Lazerbeak: We initially started out doing it the “everyone contributing individual songs” way, because I don’t think any of us really knew how to fully make songs together in the beginning. Making No Kings was the first time we all got together and made a conscious decision upfront to really work together from start to finish and worry less about the individual aspect. I think knowing each other for over a decade and playing so many shows together made that all possible.
PM: How do you decide what songs make it and what don’t?
Lazerbeak: I feel like we generally aren’t the type to make like 60 songs for a record and pick the best 15. We’re pretty aware while making a song if it’s gonna be good or not, so a lot of stuff doesn’t ever even get finished if it’s not cutting it upfront. For No Kings, we wrote 12 songs and that’s what made the record.
PM: Is it a democratic process or does someone have the final say?
Lazerbeak: Nah, no one person has the final say. It’s always pretty democratic and usually not even that difficult when it comes to picking songs. We also have so many other outlets as far as solo records and whatnot, that if a song is good but doesn’t fit the vibe of this particular record, it still has a good shot of showing up somewhere else.
PM: Has the process changed since putting out the first all-crew record?
Lazerbeak: Yeah, I think the first self-titled album took us about five years to compile, because we were all just solo artists trying to make a crew record to showcase our individual talents. No Kings was produced, written, tracked, mixed, and released in less than nine months. That shit was crazy!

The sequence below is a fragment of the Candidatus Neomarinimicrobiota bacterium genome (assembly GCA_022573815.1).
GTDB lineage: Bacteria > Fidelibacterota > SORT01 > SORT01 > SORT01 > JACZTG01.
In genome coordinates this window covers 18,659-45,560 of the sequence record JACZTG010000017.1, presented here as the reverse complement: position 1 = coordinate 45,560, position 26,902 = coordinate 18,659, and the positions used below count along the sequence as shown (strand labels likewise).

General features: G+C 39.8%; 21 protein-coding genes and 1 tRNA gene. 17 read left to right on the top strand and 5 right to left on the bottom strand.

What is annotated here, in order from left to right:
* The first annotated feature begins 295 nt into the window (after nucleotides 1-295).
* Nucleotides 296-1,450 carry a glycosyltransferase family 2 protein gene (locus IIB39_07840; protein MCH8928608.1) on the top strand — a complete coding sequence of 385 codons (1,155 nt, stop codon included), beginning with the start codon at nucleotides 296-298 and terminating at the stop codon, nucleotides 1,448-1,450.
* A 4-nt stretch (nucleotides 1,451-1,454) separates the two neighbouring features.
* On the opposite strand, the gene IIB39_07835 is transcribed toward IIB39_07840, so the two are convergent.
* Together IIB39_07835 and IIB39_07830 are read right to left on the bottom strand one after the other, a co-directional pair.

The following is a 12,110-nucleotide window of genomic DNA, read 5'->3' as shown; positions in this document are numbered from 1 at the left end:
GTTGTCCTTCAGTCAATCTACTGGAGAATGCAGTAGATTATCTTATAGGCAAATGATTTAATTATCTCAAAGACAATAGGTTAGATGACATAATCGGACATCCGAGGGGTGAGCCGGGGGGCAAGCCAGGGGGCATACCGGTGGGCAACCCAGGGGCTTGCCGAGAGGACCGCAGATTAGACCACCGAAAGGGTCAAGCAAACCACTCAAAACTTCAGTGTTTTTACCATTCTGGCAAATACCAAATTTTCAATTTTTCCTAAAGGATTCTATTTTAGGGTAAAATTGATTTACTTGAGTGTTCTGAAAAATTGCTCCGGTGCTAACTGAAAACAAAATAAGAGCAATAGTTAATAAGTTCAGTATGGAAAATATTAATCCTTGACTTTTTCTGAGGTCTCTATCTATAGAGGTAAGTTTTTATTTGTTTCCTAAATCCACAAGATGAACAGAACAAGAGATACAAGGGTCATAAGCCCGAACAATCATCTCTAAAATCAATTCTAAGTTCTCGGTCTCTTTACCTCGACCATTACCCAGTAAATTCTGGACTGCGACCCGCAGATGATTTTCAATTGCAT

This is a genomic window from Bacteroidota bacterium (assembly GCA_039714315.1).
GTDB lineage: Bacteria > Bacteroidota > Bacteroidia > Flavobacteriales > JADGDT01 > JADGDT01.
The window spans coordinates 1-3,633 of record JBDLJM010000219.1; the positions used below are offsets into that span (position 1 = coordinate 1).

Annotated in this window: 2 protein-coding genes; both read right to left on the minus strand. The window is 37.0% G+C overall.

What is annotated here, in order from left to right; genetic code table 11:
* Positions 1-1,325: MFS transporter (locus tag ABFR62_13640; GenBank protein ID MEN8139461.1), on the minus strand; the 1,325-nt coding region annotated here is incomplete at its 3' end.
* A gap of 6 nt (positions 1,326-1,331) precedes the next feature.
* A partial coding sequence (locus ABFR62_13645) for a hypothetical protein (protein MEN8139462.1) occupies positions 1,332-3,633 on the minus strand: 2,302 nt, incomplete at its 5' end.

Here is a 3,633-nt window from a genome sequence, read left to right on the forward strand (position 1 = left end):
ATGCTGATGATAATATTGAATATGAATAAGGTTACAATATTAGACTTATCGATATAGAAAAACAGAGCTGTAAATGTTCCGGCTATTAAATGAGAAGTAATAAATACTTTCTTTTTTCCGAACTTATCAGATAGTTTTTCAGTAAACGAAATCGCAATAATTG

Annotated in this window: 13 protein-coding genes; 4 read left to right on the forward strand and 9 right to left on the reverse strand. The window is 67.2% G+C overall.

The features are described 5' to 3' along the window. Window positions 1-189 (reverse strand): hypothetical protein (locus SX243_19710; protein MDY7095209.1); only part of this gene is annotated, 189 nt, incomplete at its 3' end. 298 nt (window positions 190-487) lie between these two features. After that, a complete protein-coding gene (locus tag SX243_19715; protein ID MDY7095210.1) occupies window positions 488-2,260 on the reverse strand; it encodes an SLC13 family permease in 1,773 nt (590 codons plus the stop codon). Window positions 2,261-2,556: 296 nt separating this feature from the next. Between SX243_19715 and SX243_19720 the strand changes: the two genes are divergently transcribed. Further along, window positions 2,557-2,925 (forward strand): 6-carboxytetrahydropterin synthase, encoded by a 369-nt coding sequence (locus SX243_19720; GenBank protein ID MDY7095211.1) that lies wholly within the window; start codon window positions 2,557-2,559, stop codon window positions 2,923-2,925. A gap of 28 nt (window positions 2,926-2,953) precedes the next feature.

PM: How do you handle artistic disagreements?
Lazerbeak: I don’t know if we’ve totally figured it out yet, to be honest. Luckily we’re at a point now where we’ve all known each other for over a decade, and we’re much more capable of talking things out and working through our problems than ever before. I think we’ve also learned to pick our battles and not scrutinize every little detail.
PM: So many of your lyrics are introspective and personal, has it gotten easier to open on record as the crew has become tighter?
Dessa: I think writing collaboratively has proven tougher than writing candidly. To write about personal experiences demands a bit of mustered courage, while writing collaboratively demands a share of trust. But there’s an extra trick to the collaborative stuff – you’ve got to figure out how to fit it all together, how to devise a cohesive project, like riding one bicycle with half a dozen of your closest friends.
“To write about personal experiences demands a bit of mustered courage, while writing collaboratively demands a share of trust”
“No Kings was produced, written, tracked, mixed, and released in less than nine months. That shit was crazy!”
PM: Does much Doomtree still live together? If so, how does that help (or hinder) the process of writing and keeping your careers on track?